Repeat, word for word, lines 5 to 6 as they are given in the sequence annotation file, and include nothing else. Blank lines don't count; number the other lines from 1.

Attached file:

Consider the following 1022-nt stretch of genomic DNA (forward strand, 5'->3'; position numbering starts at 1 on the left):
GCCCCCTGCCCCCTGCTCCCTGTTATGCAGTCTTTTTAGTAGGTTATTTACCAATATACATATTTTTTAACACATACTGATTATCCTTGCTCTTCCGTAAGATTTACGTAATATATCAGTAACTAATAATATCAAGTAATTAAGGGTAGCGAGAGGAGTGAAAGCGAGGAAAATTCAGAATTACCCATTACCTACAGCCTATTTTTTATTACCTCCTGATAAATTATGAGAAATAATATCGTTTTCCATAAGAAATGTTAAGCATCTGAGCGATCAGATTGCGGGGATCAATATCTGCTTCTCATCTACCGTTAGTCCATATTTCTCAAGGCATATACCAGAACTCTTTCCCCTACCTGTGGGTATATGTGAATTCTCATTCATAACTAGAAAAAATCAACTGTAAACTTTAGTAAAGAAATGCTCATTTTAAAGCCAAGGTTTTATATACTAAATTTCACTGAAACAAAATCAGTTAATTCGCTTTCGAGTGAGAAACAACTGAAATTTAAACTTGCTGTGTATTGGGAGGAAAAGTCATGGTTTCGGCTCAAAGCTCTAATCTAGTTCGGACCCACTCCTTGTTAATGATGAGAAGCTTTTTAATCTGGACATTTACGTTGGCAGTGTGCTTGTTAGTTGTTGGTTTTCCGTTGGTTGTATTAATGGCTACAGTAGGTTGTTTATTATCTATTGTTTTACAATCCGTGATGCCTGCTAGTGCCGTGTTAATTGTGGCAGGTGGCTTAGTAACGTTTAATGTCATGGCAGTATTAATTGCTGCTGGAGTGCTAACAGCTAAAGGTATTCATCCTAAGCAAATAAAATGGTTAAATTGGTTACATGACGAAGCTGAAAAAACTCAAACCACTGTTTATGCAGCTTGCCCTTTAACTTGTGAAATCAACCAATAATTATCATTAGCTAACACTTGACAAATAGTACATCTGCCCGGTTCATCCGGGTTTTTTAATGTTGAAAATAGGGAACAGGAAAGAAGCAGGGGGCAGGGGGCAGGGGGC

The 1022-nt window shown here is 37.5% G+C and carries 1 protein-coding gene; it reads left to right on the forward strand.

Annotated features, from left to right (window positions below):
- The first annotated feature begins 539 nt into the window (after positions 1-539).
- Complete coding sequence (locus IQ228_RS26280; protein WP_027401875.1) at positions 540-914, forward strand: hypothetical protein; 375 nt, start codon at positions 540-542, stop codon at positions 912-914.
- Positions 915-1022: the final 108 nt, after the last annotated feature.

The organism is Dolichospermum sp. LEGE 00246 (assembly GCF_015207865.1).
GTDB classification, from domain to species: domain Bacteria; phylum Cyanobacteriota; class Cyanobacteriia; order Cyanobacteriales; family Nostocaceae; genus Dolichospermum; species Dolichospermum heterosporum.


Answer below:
- The first annotated feature begins 539 nt into the window (after positions 1-539).
- Complete coding sequence (locus IQ228_RS26280; protein WP_027401875.1) at positions 540-914, forward strand: hypothetical protein; 375 nt, start codon at positions 540-542, stop codon at positions 912-914.